Michael Bérubé held an endowed chair in literature at Penn State, one that was funded by and named for the Paterno family and which Professor Bérubé recently resigned. He leads into his essay in the Chronicle of Higher Education with the following:
I don’t need to explain why I resigned the Paterno Family Professorship in Literature at Pennsylvania State University, do I? I mean, really. It was the Paterno Family Professorship in Literature. That’s all you need to know.
Except that’s not all you need to know. And much of what you think you know is wrong.
“The Sandusky scandal is a criminal matter. It is not an opportunity for those of you who hate college football to opine about the evils of college football.” —Prof. Michael Bérubé
Read it. I guarantee you that it will get your blood pumping like an oil rig. You won’t regret it.
I won’t write a bunch of my drivel here, for Bérubé needs no help from me. Read it!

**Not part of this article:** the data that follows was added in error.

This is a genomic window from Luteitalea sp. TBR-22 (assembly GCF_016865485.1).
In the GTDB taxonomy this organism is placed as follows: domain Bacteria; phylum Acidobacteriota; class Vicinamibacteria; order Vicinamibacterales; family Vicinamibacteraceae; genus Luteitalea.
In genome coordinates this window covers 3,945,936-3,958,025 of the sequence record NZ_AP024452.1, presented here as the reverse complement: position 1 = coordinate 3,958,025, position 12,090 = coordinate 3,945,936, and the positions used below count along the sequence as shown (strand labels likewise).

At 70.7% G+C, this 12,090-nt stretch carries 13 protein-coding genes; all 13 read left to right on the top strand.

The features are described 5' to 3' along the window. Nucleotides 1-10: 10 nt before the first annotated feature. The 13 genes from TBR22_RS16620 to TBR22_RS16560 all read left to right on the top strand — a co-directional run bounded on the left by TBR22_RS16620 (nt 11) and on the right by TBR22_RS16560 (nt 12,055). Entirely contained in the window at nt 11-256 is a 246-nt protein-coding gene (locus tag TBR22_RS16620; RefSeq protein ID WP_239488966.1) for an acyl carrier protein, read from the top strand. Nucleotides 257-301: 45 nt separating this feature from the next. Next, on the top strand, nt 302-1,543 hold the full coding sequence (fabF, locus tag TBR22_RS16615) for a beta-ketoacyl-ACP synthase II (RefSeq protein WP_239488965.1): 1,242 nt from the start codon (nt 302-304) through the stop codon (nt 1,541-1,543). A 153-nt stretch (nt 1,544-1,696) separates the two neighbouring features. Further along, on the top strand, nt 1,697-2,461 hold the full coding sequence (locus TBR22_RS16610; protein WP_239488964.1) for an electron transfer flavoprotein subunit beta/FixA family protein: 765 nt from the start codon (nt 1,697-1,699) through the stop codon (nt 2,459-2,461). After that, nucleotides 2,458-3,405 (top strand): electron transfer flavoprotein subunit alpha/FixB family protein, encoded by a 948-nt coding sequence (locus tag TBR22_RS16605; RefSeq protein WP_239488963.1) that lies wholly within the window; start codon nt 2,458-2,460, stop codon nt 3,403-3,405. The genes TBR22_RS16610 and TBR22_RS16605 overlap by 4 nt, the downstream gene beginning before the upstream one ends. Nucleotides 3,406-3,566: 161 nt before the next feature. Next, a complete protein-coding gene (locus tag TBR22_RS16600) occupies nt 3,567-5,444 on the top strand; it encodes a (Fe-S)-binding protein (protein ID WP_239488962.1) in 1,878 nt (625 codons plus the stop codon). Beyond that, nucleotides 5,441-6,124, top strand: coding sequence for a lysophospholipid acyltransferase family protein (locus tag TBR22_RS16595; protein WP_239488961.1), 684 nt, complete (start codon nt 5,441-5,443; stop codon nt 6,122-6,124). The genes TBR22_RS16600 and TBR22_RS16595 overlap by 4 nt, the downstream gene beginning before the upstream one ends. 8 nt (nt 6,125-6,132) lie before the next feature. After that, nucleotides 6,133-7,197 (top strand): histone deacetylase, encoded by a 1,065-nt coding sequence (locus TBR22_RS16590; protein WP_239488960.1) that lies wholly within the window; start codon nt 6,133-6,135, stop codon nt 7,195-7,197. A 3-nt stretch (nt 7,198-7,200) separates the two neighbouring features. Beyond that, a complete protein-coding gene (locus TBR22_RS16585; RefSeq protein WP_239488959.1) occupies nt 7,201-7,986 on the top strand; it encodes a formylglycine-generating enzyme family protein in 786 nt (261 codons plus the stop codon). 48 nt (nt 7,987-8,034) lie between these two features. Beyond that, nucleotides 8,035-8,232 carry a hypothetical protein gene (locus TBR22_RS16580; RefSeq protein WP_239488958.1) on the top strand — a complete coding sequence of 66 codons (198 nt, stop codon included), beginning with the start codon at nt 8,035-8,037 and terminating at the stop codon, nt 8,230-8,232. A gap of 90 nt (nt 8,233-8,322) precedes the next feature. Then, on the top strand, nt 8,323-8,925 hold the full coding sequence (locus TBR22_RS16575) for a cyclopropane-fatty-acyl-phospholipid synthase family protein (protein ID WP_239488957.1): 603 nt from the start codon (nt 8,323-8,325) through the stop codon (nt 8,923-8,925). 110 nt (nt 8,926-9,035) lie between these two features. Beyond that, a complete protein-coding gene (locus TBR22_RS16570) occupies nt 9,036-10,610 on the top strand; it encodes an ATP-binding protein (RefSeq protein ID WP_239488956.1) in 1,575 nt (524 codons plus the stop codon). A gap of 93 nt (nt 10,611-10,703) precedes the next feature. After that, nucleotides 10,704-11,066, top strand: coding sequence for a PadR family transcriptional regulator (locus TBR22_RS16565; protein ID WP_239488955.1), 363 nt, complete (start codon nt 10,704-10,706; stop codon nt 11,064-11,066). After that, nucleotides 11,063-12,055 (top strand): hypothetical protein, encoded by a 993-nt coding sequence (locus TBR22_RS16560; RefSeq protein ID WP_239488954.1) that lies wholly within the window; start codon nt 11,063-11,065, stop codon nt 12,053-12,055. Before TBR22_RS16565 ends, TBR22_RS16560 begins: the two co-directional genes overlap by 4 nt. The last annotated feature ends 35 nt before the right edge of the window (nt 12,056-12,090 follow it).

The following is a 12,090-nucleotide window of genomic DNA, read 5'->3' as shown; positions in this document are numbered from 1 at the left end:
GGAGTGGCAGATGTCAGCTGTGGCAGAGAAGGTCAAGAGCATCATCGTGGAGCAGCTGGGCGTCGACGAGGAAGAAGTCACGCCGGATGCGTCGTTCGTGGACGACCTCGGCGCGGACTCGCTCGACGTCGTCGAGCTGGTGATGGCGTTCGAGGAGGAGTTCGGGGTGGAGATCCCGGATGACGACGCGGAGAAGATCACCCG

I can promise you that he hits on just about everything you would hope that he hits on, including that vindictive witch, Vicky Triponey:
And I have watched in amazement as Vicky Triponey, a former vice president for student affairs who became infamous in some circles at Penn State for eliminating the right of students to have a say in what groups are recognized on campus, remade herself as “the Woman Who Stood Up to Paterno” (to cite a CNN.com headline from July 2012). If you never heard of Triponey until she began to take her sweet revenge on Paterno, you don’t know how surreal it is for many of us to see the woman who tried to cut funds from the student radio station—for its criticisms of the university administration, some students charged—being touted as the brave whistle-blower who lost her job for crossing the football coach.
Ya gotta love it!
Thanks to reader zbeard for pointing us toward Bérubé’s article.